The residents of Highlands, N.J. are boaters from way back, but they never expected to be boating through the streets of their town. Many are still fishermen and clammers, and many more come from families of fishermen and clammers, but nobody expected the devastation of from Hurricane Sandy, sending people into the boats in the street, not in Sandy Hook Bay, as usual.
One of the main concerns was the municipal marina, home to the large and small boats alike, and the heart of this uniquely nautical town. Special concern was for the marina that housed the famous Seastreak ferries to Manhattan. The commuters have come to rely on them, and getting back to normal, and back to work, was a priority for everyone. But for the time immediately after Sandy, boats were laying around on the land, like in a messy child's toybox.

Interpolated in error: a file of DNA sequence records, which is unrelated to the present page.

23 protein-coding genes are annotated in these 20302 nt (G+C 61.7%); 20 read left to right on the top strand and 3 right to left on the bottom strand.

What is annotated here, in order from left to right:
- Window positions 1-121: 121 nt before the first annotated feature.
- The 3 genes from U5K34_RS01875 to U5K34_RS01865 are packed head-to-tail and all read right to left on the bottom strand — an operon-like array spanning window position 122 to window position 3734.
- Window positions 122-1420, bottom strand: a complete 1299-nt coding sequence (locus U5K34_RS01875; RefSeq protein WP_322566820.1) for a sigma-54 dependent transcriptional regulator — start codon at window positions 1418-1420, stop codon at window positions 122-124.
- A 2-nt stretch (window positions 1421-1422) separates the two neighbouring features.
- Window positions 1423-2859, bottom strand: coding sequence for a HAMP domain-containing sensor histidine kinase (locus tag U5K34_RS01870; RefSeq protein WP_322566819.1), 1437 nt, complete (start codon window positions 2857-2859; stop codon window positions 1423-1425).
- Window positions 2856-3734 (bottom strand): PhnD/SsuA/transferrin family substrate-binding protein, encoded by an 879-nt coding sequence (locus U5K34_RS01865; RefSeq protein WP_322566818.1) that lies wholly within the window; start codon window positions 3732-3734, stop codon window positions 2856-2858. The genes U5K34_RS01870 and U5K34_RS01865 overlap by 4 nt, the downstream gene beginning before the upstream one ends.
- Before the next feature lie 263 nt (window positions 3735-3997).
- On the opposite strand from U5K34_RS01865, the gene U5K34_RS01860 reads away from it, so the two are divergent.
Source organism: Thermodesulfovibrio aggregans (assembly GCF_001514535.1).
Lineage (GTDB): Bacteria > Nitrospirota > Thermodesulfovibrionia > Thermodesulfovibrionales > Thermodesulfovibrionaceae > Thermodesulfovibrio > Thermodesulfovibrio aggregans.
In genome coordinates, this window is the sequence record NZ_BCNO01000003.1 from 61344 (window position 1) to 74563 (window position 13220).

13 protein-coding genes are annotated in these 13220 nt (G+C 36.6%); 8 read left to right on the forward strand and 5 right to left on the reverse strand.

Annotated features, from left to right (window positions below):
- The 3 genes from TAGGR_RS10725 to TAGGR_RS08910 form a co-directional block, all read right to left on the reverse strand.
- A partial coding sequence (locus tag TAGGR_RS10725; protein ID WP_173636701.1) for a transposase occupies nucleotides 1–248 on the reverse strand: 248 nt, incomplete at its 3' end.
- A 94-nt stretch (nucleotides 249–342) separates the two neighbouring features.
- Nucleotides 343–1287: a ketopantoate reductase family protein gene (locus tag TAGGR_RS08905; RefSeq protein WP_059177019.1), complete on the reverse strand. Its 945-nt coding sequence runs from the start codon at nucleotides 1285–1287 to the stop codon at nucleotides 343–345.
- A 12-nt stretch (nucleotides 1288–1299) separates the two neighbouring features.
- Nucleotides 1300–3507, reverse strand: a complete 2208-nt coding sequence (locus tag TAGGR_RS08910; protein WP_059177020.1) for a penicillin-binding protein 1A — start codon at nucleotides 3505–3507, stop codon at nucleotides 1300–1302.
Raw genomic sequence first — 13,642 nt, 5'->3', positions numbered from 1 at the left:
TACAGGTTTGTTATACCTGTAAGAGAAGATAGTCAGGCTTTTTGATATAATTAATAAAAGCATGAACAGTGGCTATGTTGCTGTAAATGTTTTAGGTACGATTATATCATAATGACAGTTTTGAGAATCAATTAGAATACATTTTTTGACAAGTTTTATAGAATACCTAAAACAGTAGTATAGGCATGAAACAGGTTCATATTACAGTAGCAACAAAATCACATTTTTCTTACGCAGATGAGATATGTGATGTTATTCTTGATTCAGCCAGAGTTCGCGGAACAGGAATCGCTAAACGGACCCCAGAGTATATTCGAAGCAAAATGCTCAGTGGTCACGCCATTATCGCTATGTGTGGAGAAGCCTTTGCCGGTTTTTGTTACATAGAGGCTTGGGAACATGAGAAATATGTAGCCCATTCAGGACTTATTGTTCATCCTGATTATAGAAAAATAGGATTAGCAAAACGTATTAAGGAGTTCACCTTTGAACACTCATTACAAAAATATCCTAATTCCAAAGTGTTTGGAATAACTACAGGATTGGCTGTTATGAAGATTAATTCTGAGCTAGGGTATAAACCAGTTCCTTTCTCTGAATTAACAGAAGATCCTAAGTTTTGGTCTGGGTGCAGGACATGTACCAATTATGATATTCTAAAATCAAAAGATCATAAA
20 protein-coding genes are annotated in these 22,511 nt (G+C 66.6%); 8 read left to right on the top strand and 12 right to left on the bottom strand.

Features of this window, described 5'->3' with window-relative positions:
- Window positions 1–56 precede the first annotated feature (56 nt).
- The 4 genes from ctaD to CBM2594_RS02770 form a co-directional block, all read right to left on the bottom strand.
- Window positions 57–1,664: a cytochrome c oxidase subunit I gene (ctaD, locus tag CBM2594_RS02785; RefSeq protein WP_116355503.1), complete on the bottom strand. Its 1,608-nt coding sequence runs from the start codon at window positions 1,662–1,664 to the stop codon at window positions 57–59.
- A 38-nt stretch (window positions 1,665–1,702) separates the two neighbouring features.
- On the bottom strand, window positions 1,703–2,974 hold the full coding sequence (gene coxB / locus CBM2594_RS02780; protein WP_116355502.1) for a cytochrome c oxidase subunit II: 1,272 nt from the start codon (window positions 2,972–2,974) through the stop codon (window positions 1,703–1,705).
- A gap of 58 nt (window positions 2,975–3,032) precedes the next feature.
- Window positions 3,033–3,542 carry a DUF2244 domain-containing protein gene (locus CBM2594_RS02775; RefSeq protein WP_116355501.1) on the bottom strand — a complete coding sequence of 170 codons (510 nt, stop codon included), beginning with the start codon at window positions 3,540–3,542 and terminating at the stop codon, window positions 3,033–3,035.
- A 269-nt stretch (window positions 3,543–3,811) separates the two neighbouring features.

The scenes were horrifying as residents watched the devastation, said after the fact to total $30-40 million in damages. The cute little restaurants and sweet boutiques scattered around this charming town were utterly destroyed.
Fifteen million dollars will be coming from the federal government to rebuild the marina, but the small businesses will have to work out their own arrangements with FEMA and their insurance companies.
The residents of the Highlands prepared as best they could, but no one could expect the devastation that ensued. Owners of smaller boats scrambled immediately prior the storm to get their boats to higher ground, but the larger boats either stay in the water all year long, or take a lot more time and effort to haul out. They were at the mercy of the wind and the waves, and those elements didn't show much mercy..
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